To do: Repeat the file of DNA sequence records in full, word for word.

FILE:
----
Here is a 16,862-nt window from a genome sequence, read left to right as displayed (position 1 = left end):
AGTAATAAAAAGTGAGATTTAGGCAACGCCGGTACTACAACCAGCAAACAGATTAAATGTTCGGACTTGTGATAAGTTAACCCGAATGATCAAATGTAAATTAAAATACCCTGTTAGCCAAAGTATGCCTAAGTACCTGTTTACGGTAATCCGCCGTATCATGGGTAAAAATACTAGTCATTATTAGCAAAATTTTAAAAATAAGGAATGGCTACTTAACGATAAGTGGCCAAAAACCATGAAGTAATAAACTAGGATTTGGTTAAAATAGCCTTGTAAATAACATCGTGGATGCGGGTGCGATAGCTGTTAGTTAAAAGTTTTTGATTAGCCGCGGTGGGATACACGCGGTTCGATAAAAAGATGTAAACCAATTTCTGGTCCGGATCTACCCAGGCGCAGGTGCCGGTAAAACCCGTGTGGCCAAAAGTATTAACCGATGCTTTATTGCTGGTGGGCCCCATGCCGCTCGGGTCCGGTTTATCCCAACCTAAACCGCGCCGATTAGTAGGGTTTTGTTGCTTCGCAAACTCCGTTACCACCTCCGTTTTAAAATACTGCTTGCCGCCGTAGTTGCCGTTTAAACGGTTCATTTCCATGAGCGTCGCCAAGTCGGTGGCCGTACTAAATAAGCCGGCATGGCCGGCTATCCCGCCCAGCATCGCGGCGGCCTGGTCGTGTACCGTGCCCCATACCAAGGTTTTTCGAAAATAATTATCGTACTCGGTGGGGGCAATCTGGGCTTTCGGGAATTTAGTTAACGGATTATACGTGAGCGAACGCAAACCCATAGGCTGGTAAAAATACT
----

Here is a 16,862-nt window from a genome sequence, read left to right as displayed (position 1 = left end):
AGTAATAAAAAGTGAGATTTAGGCAACGCCGGTACTACAACCAGCAAACAGATTAAATGTTCGGACTTGTGATAAGTTAACCCGAATGATCAAATGTAAATTAAAATACCCTGTTAGCCAAAGTATGCCTAAGTACCTGTTTACGGTAATCCGCCGTATCATGGGTAAAAATACTAGTCATTATTAGCAAAATTTTAAAAATAAGGAATGGCTACTTAACGATAAGTGGCCAAAAACCATGAAGTAATAAACTAGGATTTGGTTAAAATAGCCTTGTAAATAACATCGTGGATGCGGGTGCGATAGCTGTTAGTTAAAAGTTTTTGATTAGCCGCGGTGGGATACACGCGGTTCGATAAAAAGATGTAAACCAATTTCTGGTCCGGATCTACCCAGGCGCAGGTGCCGGTAAAACCCGTGTGGCCAAAAGTATTAACCGATGCTTTATTGCTGGTGGGCCCCATGCCGCTCGGGTCCGGTTTATCCCAACCTAAACCGCGCCGATTAGTAGGGTTTTGTTGCTTCGCAAACTCCGTTACCACCTCCGTTTTAAAATACTGCTTGCCGCCGTAGTTGCCGTTTAAACGGTTCATTTCCATGAGCGTCGCCAAGTCGGTGGCCGTACTAAATAAGCCGGCATGGCCGGCTATCCCGCCCAGCATCGCGGCGGCCTGGTCGTGTACCGTGCCCCATACCAAGGTTTTTCGAAAATAATTATCGTACTCGGTGGGGGCAATCTGGGCTTTCGGGAATTTAGTTAACGGATTATACGTGAGCGAACGCAAACCCATAGGCTGGTAAAAATACT